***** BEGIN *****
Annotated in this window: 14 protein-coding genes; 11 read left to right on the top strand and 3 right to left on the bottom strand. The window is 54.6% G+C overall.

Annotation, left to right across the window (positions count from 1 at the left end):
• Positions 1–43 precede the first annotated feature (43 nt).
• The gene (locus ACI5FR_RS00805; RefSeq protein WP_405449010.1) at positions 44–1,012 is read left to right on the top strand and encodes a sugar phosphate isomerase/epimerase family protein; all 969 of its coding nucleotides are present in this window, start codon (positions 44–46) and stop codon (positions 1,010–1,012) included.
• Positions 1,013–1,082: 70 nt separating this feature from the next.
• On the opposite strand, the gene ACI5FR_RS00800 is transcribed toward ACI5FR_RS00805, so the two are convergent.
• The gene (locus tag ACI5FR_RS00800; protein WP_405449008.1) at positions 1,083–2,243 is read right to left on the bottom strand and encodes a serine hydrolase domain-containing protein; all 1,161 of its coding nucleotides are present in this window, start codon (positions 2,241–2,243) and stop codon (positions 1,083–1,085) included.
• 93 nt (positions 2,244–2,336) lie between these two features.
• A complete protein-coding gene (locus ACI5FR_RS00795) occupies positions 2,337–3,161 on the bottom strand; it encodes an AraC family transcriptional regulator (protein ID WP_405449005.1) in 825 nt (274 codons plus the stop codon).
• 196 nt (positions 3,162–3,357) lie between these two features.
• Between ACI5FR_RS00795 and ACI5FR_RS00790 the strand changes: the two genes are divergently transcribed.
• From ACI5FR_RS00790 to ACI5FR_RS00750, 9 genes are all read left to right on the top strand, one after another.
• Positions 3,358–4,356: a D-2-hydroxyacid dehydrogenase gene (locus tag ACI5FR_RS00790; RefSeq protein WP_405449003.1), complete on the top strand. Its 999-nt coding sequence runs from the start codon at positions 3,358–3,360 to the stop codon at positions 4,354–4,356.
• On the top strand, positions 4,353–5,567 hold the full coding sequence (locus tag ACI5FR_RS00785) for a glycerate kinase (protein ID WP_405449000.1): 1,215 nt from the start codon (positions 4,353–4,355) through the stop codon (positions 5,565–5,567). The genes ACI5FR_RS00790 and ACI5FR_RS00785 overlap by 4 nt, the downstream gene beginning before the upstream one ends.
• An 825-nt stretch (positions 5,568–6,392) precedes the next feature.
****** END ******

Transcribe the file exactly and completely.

Annotated in this window: 14 protein-coding genes; 11 read left to right on the top strand and 3 right to left on the bottom strand. The window is 54.6% G+C overall.

Annotation, left to right across the window (positions count from 1 at the left end):
• Positions 1–43 precede the first annotated feature (43 nt).
• The gene (locus ACI5FR_RS00805; RefSeq protein WP_405449010.1) at positions 44–1,012 is read left to right on the top strand and encodes a sugar phosphate isomerase/epimerase family protein; all 969 of its coding nucleotides are present in this window, start codon (positions 44–46) and stop codon (positions 1,010–1,012) included.
• Positions 1,013–1,082: 70 nt separating this feature from the next.
• On the opposite strand, the gene ACI5FR_RS00800 is transcribed toward ACI5FR_RS00805, so the two are convergent.
• The gene (locus tag ACI5FR_RS00800; protein WP_405449008.1) at positions 1,083–2,243 is read right to left on the bottom strand and encodes a serine hydrolase domain-containing protein; all 1,161 of its coding nucleotides are present in this window, start codon (positions 2,241–2,243) and stop codon (positions 1,083–1,085) included.
• 93 nt (positions 2,244–2,336) lie between these two features.
• A complete protein-coding gene (locus ACI5FR_RS00795) occupies positions 2,337–3,161 on the bottom strand; it encodes an AraC family transcriptional regulator (protein ID WP_405449005.1) in 825 nt (274 codons plus the stop codon).
• 196 nt (positions 3,162–3,357) lie between these two features.
• Between ACI5FR_RS00795 and ACI5FR_RS00790 the strand changes: the two genes are divergently transcribed.
• From ACI5FR_RS00790 to ACI5FR_RS00750, 9 genes are all read left to right on the top strand, one after another.
• Positions 3,358–4,356: a D-2-hydroxyacid dehydrogenase gene (locus tag ACI5FR_RS00790; RefSeq protein WP_405449003.1), complete on the top strand. Its 999-nt coding sequence runs from the start codon at positions 3,358–3,360 to the stop codon at positions 4,354–4,356.
• On the top strand, positions 4,353–5,567 hold the full coding sequence (locus tag ACI5FR_RS00785) for a glycerate kinase (protein ID WP_405449000.1): 1,215 nt from the start codon (positions 4,353–4,355) through the stop codon (positions 5,565–5,567). The genes ACI5FR_RS00790 and ACI5FR_RS00785 overlap by 4 nt, the downstream gene beginning before the upstream one ends.
• An 825-nt stretch (positions 5,568–6,392) precedes the next feature.